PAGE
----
After deputies were called to the house at 9:46 p.m., Davis complained of a headache and said the man had punched her, Wofford said. Deputies later found the man at Queen of the Valley Medical Center, where he received four staples to close a cut to his head, according to Wofford.
When Davis also checked into the Queen, she denied throwing a bottle, but was detained shortly before 11:45 p.m. and checked into the Napa jail, Wofford said.
The San Luis Obispo County Sheriff’s Office has served search warrants in two states related to the investigation of missing Cal Poly student Kristin Smart, who disappeared in 1996.
The office reported issuing warrants in two locations in San Luis Obispo County, one in Los Angeles County and one in Washington, according to a Sheriff’s Office news release.
The search warrants are limited in scope and sealed by the court, the release said.
“As a result, we are precluded by law from disclosing any further details about them,” the release stated. “This is an active and on-going investigation. The Sheriff’s Office will not be commenting any further and no additional information will be released at this time, nor do we anticipate any additional news releases regarding this investigation.
Kristin Smart’s father, Stan Smart, was the principal of Vintage High School in 1996, at the time of her disappearance, and later served six years as the Napa Valley Unified School District’s director of student services before retiring in 2006.
Sheriff’s Office has served 18 warrants since 2011
Last week, the Sheriff’s announced it took two trucks into evidence that belonged to members of the family of Paul Flores in 1996. Flores was the last person Smart was scene with after she left a party to return to her dorm.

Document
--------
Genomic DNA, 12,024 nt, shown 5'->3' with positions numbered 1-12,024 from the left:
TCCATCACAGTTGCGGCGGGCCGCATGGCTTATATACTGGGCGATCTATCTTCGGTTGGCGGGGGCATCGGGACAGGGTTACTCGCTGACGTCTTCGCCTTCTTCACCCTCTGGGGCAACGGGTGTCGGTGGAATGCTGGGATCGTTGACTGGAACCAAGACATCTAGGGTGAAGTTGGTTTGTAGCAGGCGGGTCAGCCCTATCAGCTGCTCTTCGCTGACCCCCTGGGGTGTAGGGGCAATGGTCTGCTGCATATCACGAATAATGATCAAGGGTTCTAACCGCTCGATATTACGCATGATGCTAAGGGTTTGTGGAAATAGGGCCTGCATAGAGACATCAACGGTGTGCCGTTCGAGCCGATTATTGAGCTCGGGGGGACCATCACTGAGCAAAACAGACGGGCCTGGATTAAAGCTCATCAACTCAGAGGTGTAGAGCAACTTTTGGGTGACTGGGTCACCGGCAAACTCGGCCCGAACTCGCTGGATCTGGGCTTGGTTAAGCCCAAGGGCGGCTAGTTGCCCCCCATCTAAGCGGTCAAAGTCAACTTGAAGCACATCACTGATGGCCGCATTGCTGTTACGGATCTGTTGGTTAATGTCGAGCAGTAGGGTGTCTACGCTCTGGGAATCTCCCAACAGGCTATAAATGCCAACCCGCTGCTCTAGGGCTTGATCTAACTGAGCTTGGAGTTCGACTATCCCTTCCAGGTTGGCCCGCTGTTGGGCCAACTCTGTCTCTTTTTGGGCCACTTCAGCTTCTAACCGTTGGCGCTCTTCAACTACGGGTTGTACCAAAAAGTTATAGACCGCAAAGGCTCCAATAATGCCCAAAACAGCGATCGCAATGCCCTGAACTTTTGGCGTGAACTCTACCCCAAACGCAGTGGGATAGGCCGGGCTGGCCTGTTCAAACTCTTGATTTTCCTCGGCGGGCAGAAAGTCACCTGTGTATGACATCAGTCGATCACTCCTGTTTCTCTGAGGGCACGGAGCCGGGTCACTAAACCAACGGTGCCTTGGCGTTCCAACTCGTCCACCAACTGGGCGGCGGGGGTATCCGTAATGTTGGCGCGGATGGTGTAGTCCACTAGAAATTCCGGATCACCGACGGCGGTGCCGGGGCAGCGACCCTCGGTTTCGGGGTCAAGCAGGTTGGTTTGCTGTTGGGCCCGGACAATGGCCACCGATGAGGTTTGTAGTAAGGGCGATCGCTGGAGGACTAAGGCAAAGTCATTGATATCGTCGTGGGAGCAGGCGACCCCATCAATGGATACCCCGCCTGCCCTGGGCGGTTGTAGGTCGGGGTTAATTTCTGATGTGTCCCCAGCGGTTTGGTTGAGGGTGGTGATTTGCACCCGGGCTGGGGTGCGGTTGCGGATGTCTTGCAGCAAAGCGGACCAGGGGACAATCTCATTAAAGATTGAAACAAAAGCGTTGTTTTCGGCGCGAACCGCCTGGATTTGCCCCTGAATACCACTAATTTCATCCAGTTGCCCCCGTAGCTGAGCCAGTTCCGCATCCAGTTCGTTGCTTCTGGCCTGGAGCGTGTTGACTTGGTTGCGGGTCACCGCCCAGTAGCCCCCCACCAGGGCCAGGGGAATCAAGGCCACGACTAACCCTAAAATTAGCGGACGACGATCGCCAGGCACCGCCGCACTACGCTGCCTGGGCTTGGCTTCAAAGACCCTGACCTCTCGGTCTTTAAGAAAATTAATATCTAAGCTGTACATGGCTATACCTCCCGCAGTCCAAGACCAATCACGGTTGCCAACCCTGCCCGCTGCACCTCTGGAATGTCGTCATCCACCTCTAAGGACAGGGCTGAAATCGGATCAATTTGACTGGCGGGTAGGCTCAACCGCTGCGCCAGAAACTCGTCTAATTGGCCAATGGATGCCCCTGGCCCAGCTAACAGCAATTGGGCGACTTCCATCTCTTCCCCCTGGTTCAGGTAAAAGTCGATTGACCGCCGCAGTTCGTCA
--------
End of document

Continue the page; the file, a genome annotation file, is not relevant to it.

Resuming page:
Flores now resides in San Pedro, but his parents still live in Arroyo Grande.
A podcast series called “Your Own Backyard” hosted by Orcutt resident Chris Lambert has sparked renewed interest in the community, and the seventh episode in the case came out last week.
Lambert has interviewed dozens of people associated with the investigation, and looked at potential locations for Smart’s whereabouts, including whether her body could have been buried in Flores’ mother’s backyard in Arroyo Grande.
Cadaver dogs have alerted to Smart’s scent when brought near Susan Flores’ property, according to the podcast.
Lambert also spoke to women who have come into contact with Flores since, including a former coworker who said that years ago Flores scared her after she entered his home and he repeatedly tried to kiss her and didn’t want her leave until he did.
Flores has never been charged with a crime in connection with the case.
The disappearance of Kristin Smart
Kristin Smart was last seen leaving a house party at 135 Crandall Way near the Cal Poly campus about 2 a.m. May 25, 1996, with Flores and friend Cheryl Anderson.
Anderson later told investigators that she left Smart with Flores at the intersection of Perimeter Road and Grand Avenue, and continued to her dorm at Sierra Madre Hall.
Smart was to supposed to walk back to her Muir Hall dorm room, and Paul Flores later told police he and Kristin Smart parted ways near his own room at Santa Lucia Hall.
Two days later, a friend of Smart’s called the Cal Poly University Police Department to report her missing. But due to a jurisdictional fumble between that agency and the San Luis Obispo Police Department, a search didn’t begin until May 30, 1996.
Organized searches were conducted on and around the campus, and Cal Poly police and county District Attorney’s Office investigators interviewed Flores.
But it wasn’t until June 5, 1996, that police searched Kristin Smart’s dorm room and Flores’ room on June 10, 1996.
By then, the academic quarter had ended and Flores had moved all of his belongings out of the room.
In a taped interview, Flores admitted to previously lying to investigators when he told them he received a black eye playing basketball. He reportedly told investigators he received the injury while fixing his truck, then abruptly ended the interview and refused to answer any more questions.